President Joe Biden’s administration has revamped the official Whitehouse.gov website, implementing new features intended to improve access for people with disabilities. The redesigned site contains an accessibility statement detailing the administration’s goals.
"Our ongoing accessibility effort works towards conforming to the Web Content Accessibility Guidelines (WCAG) version 2.1, level AA criteria," the accessibility statement reads. "These guidelines not only help make web content accessible to users with sensory, cognitive and mobility disabilities, but ultimately to all users, regardless of ability."
WCAG 2.1 contains criteria for evaluating accessibility, organized by three levels of conformance: A (lowest), AA, and AAA (highest). Sites that meet AA criteria are broadly considered to be accessible for people with disabilities.
The White House statement also notes that the administration "welcomes comments on how to improve the site’s accessibility for users with disabilities."
An overview of accessibility improvements to Whitehouse.gov
Accessibility statements help to establish that a site is making earnest efforts towards meeting the accessibility needs of individuals with disabilities. The Biden administration is not the first to publish an accessibility statement; the George W. Bush White House published the first presidential statement on web accessibility, and the Obama administration followed suit during their tenure. The archived version of the Trump administration’s Whitehouse.gov does not appear to include a web accessibility statement in a prominent position.
But while other administrations have taken important steps towards accessibility, the current WhiteHouse.gov revamp includes several important optimizations intended to meet the changing needs of internet users.
This setting optimizes the contrast between text and backgrounds. "Dark mode" can make text easier to read for some people with vision disabilities. Additionally, many people who use computers regularly prefer websites and apps that offer a high contrast option, since the mode limits eyestrain.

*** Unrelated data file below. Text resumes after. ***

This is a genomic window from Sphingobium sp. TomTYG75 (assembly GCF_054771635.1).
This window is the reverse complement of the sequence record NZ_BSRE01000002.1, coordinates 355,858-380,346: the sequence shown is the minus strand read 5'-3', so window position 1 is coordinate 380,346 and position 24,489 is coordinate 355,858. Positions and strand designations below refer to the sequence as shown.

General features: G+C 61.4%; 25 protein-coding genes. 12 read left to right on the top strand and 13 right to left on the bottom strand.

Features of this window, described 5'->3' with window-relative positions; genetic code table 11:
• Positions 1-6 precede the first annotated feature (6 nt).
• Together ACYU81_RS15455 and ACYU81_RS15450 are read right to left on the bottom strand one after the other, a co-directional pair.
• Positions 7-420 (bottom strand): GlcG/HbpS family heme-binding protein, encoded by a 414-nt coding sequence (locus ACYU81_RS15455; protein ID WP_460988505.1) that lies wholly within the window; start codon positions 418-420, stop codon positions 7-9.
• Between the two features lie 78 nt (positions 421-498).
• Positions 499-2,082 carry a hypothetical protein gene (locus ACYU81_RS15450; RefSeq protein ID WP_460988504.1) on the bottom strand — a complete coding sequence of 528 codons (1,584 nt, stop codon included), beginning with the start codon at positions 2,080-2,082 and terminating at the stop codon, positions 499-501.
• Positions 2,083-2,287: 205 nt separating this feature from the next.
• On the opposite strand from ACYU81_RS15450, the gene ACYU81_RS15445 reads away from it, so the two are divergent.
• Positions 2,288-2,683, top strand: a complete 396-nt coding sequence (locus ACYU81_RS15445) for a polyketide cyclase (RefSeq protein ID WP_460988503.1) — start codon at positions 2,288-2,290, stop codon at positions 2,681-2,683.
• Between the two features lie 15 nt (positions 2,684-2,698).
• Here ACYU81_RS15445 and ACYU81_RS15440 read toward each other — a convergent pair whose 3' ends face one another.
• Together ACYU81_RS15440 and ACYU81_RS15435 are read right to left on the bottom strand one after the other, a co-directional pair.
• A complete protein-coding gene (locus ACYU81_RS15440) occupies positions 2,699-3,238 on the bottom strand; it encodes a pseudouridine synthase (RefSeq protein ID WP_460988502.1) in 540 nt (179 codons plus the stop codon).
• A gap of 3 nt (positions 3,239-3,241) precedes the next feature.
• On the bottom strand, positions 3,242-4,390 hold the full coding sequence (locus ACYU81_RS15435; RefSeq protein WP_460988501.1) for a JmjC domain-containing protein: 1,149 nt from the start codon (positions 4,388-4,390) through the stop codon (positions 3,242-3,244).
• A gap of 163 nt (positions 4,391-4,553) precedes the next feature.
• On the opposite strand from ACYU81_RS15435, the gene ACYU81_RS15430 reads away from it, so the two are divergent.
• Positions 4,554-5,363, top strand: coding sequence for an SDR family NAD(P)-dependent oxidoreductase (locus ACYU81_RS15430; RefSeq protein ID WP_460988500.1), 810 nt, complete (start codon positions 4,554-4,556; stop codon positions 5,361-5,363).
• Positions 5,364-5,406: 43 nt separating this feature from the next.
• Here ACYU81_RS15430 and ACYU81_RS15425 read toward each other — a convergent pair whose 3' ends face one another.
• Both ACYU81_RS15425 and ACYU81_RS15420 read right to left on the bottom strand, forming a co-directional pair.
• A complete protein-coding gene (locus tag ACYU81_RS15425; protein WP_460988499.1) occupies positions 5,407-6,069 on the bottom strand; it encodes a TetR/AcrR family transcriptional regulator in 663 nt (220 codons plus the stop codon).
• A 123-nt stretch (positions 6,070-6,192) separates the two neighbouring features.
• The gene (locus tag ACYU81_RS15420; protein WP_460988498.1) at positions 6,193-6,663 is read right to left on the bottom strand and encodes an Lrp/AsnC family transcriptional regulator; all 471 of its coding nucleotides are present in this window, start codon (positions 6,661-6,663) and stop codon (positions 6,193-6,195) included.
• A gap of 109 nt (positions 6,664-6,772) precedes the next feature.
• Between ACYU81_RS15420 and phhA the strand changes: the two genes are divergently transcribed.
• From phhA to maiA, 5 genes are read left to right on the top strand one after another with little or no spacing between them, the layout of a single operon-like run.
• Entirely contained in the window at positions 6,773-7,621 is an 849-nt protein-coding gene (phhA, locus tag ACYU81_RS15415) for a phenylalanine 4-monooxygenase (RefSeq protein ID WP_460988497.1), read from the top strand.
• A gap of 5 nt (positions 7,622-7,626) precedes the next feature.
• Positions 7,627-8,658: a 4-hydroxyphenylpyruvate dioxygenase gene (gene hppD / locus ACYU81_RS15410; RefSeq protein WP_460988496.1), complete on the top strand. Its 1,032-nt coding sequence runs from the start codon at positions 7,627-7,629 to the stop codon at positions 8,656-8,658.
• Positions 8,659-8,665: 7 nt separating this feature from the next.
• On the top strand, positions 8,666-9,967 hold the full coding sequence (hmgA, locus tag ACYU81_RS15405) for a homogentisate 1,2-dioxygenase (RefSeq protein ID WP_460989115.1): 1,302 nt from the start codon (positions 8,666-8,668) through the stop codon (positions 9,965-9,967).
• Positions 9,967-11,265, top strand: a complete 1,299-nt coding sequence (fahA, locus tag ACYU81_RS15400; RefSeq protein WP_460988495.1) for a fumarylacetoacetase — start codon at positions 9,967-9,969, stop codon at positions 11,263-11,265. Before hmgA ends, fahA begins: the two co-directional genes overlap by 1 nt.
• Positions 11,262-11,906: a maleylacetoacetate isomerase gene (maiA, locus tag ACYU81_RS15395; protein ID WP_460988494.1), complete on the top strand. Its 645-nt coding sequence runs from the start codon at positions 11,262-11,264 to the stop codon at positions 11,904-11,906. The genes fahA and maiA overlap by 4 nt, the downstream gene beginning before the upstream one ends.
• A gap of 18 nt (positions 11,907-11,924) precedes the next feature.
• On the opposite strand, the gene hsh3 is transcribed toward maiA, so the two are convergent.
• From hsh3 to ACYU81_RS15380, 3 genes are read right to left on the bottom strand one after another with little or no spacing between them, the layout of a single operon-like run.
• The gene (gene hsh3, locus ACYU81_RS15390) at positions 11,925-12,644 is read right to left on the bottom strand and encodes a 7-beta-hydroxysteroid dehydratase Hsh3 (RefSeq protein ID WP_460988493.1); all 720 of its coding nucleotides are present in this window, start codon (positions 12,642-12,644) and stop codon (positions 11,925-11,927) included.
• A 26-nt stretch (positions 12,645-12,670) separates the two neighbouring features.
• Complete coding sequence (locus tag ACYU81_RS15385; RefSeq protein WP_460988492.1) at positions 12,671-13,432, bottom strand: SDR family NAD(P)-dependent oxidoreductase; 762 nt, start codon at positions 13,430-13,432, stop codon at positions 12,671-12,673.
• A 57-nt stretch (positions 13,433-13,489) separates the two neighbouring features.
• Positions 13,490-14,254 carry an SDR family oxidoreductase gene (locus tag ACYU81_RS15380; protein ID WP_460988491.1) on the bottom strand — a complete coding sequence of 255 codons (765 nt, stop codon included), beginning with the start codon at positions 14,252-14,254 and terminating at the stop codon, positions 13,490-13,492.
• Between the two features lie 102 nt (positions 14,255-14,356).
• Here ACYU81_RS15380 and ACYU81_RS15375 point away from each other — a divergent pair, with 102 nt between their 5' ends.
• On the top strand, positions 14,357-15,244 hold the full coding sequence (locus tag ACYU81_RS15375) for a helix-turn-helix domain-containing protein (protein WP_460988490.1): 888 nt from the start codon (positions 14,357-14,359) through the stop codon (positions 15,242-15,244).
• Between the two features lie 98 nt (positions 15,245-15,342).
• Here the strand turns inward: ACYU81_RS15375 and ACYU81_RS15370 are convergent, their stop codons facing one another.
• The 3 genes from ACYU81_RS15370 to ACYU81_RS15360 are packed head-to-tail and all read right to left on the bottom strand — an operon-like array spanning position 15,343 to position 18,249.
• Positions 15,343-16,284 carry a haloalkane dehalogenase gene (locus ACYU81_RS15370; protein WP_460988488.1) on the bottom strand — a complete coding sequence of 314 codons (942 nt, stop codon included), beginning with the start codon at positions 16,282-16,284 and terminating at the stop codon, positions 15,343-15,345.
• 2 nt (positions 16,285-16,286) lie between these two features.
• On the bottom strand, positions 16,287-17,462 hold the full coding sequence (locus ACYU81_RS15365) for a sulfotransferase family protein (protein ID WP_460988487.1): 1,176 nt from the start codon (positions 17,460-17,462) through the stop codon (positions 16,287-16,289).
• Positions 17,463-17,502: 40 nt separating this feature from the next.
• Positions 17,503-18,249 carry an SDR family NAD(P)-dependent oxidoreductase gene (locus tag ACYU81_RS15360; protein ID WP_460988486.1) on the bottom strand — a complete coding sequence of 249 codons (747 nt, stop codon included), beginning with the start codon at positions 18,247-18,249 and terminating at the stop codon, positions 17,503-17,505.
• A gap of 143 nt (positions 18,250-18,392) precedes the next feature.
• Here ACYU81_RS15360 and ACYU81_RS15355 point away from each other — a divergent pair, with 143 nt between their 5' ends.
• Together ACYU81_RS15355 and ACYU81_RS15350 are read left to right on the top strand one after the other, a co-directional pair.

Dark mode features don’t necessarily improve accessibility for everyone — people with dyslexia, for instance, sometimes have more difficulty reading light text on a dark background. However, the feature can be a helpful accommodation for some users when implemented correctly.
Font size options
The new Whitehouse.gov allows users to change text size while preserving page layout. Larger fonts can be helpful for people with vision and cognitive disabilities, and many internet users rely on their browsers to resize fonts. WCAG 2.1 requires text to be resizable up to 200 percent without loss of content or functionality.
By offering a font size toggle — and not relying on web browsers to reorganize on-page content — the revamped Whitehouse.gov may help users access information in a simple, intuitive way.
Direct reference to WCAG 2.1
The Web Content Accessibility Guidelines are the most widely accepted standards for internet accessibility, and many countries have used the guidelines as a basis for legislation. In the United States, federal agencies and contractors must comply with WCAG 2.0.
By referencing WCAG 2.1 (the latest version of the guidelines), the Biden administration may be indicating a broader acceptance of the WCAG model, which could prove important if the new presidential administration prioritizes internet accessibility.
The new Whitehouse.gov also includes options for Spanish-speaking visitors, and forms on the site allow visitors to select their pronouns, including non-binary options. While inclusivity is distinct from accessibility, inclusive design shares a central goal of accessibility: providing an equal experience for all users.
Creative agency Wide Eye handled the design of the new site, and White House director of digital strategy Rob Flaherty told Fast Company that accessibility was a priority from the first day of development.
"Our whole pitch, that we assembled in about two to three days, was the idea that the White House is the people’s house," Flaherty told the publication.
No site is perfectly accessible for all users, but the Whitehouse.gov changes are a high-profile milestone in the movement towards a more accessible internet. By utilizing WCAG 2.1 and setting clear goals, the designers have set out a clear process for building a site that works for all users — regardless of how they’re accessing the site.